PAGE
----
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  • Bonnie

Consistency is the KEY to Mastering the Piano

I have been asked countless times what it takes to be more proficient on the piano. Be it sight reading, playing smoother/faster, better timing, etc. Of course, nothing comes easy. It is practice and more practice.


When I was younger, I remember seeing this proverb –

"To Play Like An Angel, You Need To Practice Like A Devil."


Come to think of it now, to a certain extent, it is so true.


Those of my students who are disciplined and spend a certain amount of time weekly on their practices generally have no or little problem progressing smoothly. If you need a more organized and systematic way, try using my Piano Practice Tracker.

It is ideal to plan a suitable and designated time for the practices - for example, three times a week, after dinner. I recommend doing it three times, 20-25 minutes each, instead of just one time for an hour. Repetition and consistency will be more effective. Also, especially for younger children, 1 hour can be too tiring. Once they lack focus, they won’t be able to concentrate or worst still, start to practice wrongly.


But what if the child is too busy to practice because of school responsibilities? Especially in Singapore, where the education system is competitive and challenging. With seven days a week and 24 hours a day, squeezing a 20-minute twice-a-week out should be pretty doable with some adjustments. Including the actual lesson day, the student will have contact with the piano at least thrice a week. All it takes is some commitment and prioritizing. Being able to prioritize the tasks effectively will help develop an orderly routine.







Some parents may suspend or terminate piano lessons altogether during major exams like PSLE (Primary School Leaving Examination) or ‘O” and ‘A’ Levels. Thinking that doing so will give the child more time and focus for the exams. Obviously, suspending lessons will impact the student's progress. The longer the duration of the suspension, the harder it is to regain the same level of competency when the student resumes later.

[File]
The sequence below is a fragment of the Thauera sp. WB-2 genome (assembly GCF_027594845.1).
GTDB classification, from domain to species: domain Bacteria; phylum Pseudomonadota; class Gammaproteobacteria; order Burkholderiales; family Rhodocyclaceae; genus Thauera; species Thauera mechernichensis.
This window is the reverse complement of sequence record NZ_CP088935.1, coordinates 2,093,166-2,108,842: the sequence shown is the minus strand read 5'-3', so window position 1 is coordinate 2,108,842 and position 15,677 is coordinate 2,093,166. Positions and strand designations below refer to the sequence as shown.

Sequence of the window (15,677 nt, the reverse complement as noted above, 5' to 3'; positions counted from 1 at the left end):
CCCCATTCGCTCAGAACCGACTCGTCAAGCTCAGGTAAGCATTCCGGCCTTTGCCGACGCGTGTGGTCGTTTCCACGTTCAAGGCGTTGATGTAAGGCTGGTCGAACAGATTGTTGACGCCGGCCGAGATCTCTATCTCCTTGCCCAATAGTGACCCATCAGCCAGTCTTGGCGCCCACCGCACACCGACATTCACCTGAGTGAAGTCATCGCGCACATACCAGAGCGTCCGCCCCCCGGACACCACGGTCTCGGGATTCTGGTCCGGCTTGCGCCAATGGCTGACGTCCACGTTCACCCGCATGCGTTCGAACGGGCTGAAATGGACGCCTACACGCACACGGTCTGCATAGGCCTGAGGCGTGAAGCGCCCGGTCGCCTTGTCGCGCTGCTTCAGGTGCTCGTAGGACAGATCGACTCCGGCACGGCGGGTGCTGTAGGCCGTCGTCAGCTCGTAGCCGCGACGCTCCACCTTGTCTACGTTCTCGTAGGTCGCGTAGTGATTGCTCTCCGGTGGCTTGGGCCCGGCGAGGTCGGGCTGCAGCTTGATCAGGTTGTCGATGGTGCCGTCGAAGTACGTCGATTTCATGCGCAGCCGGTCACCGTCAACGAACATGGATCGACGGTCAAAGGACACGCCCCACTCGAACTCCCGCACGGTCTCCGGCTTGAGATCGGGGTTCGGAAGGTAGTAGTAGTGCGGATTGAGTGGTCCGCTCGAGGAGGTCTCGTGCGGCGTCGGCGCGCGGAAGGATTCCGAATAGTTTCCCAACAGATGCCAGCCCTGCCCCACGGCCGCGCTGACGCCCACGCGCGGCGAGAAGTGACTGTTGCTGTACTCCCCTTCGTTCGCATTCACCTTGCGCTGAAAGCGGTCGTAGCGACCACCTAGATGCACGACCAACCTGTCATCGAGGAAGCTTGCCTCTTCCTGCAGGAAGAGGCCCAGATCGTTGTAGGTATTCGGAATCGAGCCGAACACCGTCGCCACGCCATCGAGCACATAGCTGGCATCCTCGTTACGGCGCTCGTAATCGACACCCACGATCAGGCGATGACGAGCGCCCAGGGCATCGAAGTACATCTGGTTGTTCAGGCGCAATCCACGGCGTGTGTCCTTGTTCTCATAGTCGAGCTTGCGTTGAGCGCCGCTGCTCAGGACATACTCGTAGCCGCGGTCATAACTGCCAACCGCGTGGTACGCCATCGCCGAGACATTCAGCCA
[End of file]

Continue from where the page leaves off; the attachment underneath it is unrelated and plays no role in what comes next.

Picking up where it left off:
Instead of suspending lessons, parents should look into the benefits of piano lessons in relation to academic performance.


For example

- Playing the piano can be a form of relaxation and help relieve stress, anxiety, and tension common during examination time. It will help to unwind and lessen the pressures of studying all the time and prevent burnout. Regular piano lessons can be enjoyable and contribute to overall well-being and mental health. When the child is more refreshed, their outlook on things, be it academic, communication with parents/friends can be more positive too.


- Piano playing involves various cognitive processes, namely reading the music score, hand-eye coordination, or memorizing the piano pieces. These activities stimulate the brain and enhance cognitive abilities like concentration, attention to detail, and problem-solving. As piano playing also requires memorizing skills, this can be particularly helpful when studying and memorizing academic material, such as vocabulary, formulas, historical facts, etc. The mental exercise of memorizing and recalling specific musical structures, patterns, and phrases can strengthen overall memory skills.


- Frequent piano practice also improves fine motor skills, hand-eye coordination, agility, and response. These skills will eventually aid activities like typing, handwriting and doing science experiments.


- Balancing different commitments such as piano lessons and academics can also cultivate good time management and discipline, teaching the value of setting goals and sticking to a practice schedule. In the long term, these are good traits to acquire. These qualities can foster a strong work ethic and the ability to overcome challenges.



Suppose the student is already doing reasonably well in piano or is passionate about music. In that case, I strongly recommend that the parent discuss with the teacher and arrange the intensity or frequency of the lessons to suit the child’s schedule during busy periods. This will help ensure a manageable workload while reaping the benefits of continued musical education. I usually have another set of syllabuses that I use during school exams so that students can still learn and have fun when they have lessons with me, but not too demanding and overwhelm them.


With consistent practices, your piano playing is sure to improve in time.


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